Bar Mitzvah Party Traditions

by Daniel Cobalt
Prior to the party, the bar mitzvah reads from the Torah.

Prior to the party, the bar mitzvah reads from the Torah.

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The hardest part of a Jewish boy reaching the age of majority, when religious requirements become mandatory, occurs during the months before the bar mitzvah day as he learns all the things he needs to know to participate in the synagogue ceremony. Then the stressful part comes when the bar mitzvah, son of commandment, must stand before the community and go to the Torah for the first time as a full member. Therefore, in the United States, often the part most anticipated comes after the religious service -- when the time comes to party.


Originally, no formal synagogue ceremony or celebration marked a boy becoming a bar mitzvah and later it involved only the ceremony of the first time he goes to read the Torah. Eventually, the celebration expanded from the synagogue to the home, where participants enjoyed a feast and listened to the bar mitzvah talk about a religious topic, typically related to the week's Torah portion.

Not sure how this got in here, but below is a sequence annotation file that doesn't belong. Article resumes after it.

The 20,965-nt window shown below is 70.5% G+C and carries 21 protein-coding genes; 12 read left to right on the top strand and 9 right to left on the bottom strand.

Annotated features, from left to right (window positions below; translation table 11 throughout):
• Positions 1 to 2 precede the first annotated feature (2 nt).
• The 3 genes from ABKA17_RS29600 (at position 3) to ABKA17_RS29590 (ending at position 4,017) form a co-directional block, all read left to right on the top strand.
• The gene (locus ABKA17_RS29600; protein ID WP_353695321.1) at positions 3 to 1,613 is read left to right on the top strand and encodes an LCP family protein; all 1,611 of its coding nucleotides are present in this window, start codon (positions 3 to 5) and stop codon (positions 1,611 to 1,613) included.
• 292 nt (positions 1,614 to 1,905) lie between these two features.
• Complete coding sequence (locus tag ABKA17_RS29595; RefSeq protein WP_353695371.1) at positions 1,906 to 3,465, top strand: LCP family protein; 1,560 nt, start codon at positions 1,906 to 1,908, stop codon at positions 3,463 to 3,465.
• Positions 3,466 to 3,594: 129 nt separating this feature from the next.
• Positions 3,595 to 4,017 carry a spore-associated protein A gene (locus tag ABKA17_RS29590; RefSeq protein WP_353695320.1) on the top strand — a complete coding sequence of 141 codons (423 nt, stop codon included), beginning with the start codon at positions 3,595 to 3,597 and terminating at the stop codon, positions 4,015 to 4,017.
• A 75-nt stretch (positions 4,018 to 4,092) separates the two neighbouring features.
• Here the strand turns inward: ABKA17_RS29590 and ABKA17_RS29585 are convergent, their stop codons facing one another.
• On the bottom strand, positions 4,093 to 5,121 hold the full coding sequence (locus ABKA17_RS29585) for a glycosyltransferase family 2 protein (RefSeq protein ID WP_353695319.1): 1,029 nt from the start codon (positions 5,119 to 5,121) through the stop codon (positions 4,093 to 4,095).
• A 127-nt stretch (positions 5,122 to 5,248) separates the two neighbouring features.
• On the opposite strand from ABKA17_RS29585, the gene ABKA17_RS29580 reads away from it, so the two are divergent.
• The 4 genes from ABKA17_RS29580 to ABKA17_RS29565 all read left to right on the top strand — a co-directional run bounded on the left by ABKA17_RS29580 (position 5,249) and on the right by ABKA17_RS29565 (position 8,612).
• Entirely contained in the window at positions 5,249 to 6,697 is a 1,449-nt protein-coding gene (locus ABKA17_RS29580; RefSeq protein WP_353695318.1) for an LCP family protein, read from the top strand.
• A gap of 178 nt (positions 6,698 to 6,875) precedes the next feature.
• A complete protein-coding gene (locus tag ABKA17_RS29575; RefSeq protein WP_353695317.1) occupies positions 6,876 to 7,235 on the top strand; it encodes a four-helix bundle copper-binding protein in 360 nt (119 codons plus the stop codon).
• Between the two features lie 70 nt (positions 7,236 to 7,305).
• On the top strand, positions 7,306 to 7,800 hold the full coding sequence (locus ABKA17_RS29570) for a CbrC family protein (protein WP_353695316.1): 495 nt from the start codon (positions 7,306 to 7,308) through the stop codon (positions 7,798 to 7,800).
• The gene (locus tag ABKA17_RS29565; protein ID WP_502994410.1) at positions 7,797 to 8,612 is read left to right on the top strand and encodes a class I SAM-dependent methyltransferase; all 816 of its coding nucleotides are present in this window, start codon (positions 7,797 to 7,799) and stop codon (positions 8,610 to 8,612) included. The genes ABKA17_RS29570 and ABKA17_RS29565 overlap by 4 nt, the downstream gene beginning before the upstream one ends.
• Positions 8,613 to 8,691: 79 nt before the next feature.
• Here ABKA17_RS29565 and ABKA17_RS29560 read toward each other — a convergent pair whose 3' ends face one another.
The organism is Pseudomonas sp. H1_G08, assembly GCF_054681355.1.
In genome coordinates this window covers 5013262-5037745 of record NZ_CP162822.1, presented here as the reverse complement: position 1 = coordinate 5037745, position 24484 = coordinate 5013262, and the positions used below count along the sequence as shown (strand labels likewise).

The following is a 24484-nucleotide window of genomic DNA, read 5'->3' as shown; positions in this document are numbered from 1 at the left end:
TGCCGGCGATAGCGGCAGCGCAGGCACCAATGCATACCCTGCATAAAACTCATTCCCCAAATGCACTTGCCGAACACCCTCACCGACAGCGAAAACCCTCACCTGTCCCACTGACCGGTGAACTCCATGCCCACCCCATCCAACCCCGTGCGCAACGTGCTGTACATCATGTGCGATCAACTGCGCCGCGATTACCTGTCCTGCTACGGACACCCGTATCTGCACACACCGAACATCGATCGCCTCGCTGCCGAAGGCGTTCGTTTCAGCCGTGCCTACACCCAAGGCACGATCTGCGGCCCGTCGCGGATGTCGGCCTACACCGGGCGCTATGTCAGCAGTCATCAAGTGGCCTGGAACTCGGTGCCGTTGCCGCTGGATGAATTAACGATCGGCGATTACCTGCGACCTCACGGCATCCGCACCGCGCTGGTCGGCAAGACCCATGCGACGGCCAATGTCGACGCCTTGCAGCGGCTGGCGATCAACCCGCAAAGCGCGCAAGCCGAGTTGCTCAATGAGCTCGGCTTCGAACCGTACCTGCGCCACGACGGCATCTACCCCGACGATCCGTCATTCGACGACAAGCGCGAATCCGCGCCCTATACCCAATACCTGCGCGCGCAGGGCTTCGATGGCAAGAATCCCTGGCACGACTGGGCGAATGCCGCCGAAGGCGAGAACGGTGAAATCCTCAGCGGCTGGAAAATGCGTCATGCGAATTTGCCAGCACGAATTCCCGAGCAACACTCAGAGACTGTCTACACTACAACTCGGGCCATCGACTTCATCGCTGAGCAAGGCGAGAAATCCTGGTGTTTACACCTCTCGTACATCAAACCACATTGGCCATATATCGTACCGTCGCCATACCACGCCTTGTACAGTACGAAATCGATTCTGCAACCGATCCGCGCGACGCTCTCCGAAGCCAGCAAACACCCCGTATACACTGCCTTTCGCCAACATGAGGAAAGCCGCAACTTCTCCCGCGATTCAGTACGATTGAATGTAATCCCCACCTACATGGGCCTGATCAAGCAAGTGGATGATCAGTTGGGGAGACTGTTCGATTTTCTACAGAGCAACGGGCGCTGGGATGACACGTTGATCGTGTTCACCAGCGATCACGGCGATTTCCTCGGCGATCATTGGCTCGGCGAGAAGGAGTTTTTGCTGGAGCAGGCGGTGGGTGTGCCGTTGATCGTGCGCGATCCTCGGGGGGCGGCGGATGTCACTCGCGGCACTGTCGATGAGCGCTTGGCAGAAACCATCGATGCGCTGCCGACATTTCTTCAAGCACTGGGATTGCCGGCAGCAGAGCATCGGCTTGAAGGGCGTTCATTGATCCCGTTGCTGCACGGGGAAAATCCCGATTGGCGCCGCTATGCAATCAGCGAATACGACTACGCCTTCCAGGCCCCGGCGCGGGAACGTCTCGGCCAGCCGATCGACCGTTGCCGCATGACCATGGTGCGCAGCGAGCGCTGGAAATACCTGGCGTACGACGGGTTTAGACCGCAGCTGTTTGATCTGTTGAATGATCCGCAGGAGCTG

Bar mitzvah parties still contain older elements, including feasts and a traditional talk by the bar mitzvah on a Jewish topic. Other aspects of the celebration vary depending on the finances of the family, local customs and their synagogue affiliation. Strict sects, such as Orthodox and Hasidism, typically continue with traditional celebrations involving food and religious conversations. Among other Jewish groups, such as Reform and Conservative, little conformation in party celebrations exists. Some celebrations rival wedding receptions.


Giving gifts to the bar mitzvah occurs commonly at most bar mitzvah parties. Traditional gifts include a nice pen set, money or savings bonds and religious gifts. Traditionally, money or bond gifts come in multiples of 18, the number that represents the Jewish word for life. Religious gifts ideas include a tzedakah or charity box, Jewish books and religious items. Asking the rabbi or parents for suggestions, particularly for religious items, helps select appropriate gifts. Many people give modern presents such as gift cards, digital music devices and video games.


The bar mitzvah often dresses in new clothing bought for the occasion. Certainly most people attending the synagogue service dress in clothing respectful of the event. However, after the service many may change into less formal clothes for the party. Informal or party clothing usually fit with home celebrations. Some bar mitzvah celebrations may occur at restaurants or party facilities with requirements for formal attire. Consult the host and hostess regarding appropriate clothing if the bar mitzvah invitation did not provide the information.

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